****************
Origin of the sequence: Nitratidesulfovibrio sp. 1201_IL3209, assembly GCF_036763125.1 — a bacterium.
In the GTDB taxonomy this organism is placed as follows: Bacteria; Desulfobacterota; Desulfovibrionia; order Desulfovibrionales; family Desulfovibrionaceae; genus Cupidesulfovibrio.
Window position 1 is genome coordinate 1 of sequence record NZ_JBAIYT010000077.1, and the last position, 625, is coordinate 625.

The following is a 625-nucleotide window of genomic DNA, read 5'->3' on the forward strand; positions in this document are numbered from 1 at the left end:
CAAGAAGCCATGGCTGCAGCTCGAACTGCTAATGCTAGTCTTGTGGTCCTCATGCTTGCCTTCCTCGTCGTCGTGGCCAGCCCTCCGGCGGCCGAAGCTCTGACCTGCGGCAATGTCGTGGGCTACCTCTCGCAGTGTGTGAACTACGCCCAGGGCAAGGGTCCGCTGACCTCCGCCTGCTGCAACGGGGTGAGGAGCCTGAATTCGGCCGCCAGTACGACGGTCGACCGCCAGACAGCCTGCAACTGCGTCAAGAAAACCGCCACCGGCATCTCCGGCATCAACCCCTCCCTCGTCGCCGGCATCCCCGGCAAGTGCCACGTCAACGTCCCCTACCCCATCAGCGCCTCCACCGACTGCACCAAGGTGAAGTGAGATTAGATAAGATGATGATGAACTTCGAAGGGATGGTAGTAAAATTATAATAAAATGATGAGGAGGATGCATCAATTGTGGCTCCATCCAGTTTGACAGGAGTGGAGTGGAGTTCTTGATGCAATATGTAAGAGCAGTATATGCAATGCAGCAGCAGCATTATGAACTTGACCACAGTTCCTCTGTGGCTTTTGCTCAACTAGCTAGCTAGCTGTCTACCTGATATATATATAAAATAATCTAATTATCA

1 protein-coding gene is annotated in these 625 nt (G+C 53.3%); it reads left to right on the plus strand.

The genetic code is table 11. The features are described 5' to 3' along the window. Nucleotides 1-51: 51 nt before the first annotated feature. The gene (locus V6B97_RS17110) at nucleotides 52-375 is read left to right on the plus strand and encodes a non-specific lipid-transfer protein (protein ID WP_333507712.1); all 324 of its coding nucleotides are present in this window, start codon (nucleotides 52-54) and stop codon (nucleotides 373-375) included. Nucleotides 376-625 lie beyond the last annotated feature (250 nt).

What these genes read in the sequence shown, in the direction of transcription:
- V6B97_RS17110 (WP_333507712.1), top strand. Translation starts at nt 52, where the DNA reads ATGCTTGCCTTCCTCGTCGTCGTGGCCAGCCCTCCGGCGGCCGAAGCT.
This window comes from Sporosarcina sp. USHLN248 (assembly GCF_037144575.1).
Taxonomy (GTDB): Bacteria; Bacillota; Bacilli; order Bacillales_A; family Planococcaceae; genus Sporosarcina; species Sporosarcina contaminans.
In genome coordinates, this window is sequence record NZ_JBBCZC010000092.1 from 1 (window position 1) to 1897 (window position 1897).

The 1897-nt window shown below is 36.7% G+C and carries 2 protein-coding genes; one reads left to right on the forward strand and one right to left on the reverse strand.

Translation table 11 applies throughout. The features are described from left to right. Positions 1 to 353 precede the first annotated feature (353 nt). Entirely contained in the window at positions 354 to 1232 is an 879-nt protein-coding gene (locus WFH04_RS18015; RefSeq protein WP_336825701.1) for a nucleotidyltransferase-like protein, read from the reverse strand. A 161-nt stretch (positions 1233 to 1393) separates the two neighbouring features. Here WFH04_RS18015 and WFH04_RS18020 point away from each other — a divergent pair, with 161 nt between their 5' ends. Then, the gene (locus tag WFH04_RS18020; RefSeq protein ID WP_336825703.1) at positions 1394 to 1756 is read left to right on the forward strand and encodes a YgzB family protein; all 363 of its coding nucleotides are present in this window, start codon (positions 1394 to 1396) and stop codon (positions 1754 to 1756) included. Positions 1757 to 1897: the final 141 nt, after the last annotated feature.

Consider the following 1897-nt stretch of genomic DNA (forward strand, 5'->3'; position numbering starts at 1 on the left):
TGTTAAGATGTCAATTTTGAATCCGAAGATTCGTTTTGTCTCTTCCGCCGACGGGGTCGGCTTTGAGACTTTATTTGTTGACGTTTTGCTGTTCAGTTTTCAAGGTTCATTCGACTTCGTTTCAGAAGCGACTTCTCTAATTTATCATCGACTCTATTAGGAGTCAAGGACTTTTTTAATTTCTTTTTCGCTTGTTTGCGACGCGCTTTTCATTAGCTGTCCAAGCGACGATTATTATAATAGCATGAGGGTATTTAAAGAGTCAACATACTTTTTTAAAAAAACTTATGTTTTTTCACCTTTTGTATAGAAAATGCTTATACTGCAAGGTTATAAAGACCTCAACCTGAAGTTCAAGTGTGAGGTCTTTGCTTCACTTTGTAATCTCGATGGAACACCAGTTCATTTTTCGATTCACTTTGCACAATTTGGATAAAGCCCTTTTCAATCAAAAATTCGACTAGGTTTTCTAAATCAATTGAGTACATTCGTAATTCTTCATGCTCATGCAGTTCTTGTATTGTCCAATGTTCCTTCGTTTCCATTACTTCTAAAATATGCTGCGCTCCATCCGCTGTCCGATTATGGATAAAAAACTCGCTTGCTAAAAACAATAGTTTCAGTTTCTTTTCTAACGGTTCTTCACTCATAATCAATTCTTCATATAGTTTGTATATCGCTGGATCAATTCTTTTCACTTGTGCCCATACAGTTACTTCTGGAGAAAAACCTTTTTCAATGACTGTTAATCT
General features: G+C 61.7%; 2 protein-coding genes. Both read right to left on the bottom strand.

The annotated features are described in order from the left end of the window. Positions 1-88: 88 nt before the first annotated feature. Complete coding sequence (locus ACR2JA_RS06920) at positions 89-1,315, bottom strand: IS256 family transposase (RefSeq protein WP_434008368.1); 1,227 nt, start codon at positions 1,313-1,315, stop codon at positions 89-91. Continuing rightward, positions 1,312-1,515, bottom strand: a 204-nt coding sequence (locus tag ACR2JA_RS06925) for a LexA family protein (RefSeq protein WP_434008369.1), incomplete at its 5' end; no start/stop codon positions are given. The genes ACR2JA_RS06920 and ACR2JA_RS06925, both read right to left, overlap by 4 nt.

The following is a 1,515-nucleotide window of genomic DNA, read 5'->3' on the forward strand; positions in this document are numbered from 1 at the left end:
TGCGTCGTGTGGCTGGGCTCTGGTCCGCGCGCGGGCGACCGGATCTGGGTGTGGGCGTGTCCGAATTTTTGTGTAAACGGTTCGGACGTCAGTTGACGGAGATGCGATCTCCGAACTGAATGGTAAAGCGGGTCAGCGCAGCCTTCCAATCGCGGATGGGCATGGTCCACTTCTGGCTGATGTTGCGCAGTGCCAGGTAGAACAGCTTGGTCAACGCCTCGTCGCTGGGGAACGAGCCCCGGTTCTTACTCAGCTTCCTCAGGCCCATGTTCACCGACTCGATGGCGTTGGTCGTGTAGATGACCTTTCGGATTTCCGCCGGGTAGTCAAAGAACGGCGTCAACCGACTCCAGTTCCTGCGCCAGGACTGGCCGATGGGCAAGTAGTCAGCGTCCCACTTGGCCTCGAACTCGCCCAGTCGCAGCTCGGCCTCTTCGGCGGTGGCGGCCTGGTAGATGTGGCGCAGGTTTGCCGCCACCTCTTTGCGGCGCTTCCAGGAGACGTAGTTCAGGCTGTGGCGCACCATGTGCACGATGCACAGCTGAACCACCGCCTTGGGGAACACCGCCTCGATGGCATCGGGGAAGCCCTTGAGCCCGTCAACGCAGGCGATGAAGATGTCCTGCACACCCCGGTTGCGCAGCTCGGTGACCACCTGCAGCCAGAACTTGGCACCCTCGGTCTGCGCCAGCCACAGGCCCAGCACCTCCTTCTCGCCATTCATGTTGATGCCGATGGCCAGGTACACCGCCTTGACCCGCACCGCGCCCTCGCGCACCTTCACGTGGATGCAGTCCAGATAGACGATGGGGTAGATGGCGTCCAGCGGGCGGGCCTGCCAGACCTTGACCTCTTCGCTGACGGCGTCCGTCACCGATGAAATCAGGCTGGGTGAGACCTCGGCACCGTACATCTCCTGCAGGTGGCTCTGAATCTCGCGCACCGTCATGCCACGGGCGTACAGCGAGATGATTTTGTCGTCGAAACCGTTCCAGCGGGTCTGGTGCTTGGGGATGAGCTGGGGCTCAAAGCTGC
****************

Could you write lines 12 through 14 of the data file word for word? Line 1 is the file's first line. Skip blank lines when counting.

In genome coordinates, this window is sequence record NZ_JBBCZC010000092.1 from 1 (window position 1) to 1897 (window position 1897).

The 1897-nt window shown below is 36.7% G+C and carries 2 protein-coding genes; one reads left to right on the forward strand and one right to left on the reverse strand.

Translation table 11 applies throughout. The features are described from left to right. Positions 1 to 353 precede the first annotated feature (353 nt). Entirely contained in the window at positions 354 to 1232 is an 879-nt protein-coding gene (locus WFH04_RS18015; RefSeq protein WP_336825701.1) for a nucleotidyltransferase-like protein, read from the reverse strand. A 161-nt stretch (positions 1233 to 1393) separates the two neighbouring features. Here WFH04_RS18015 and WFH04_RS18020 point away from each other — a divergent pair, with 161 nt between their 5' ends. Then, the gene (locus tag WFH04_RS18020; RefSeq protein ID WP_336825703.1) at positions 1394 to 1756 is read left to right on the forward strand and encodes a YgzB family protein; all 363 of its coding nucleotides are present in this window, start codon (positions 1394 to 1396) and stop codon (positions 1754 to 1756) included. Positions 1757 to 1897: the final 141 nt, after the last annotated feature.